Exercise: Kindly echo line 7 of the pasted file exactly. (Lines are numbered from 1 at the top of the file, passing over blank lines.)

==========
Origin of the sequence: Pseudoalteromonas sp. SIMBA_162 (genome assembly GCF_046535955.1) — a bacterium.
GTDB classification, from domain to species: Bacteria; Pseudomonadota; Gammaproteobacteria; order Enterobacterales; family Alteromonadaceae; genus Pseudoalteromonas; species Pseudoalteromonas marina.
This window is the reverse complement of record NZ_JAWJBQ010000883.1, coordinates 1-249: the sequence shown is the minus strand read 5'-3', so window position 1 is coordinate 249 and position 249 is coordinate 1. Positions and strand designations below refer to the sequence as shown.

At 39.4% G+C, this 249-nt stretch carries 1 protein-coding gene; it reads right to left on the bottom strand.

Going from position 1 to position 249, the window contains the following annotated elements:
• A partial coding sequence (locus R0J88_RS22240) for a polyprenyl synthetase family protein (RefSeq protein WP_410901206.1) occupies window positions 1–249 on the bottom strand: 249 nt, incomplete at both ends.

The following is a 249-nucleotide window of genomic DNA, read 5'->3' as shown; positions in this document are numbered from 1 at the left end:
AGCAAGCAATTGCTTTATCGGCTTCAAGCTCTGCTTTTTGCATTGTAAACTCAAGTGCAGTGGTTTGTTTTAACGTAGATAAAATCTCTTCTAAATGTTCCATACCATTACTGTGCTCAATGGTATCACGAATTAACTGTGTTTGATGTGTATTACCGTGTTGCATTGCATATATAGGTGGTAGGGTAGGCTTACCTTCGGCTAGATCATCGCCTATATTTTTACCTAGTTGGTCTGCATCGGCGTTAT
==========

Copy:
The following is a 249-nucleotide window of genomic DNA, read 5'->3' as shown; positions in this document are numbered from 1 at the left end: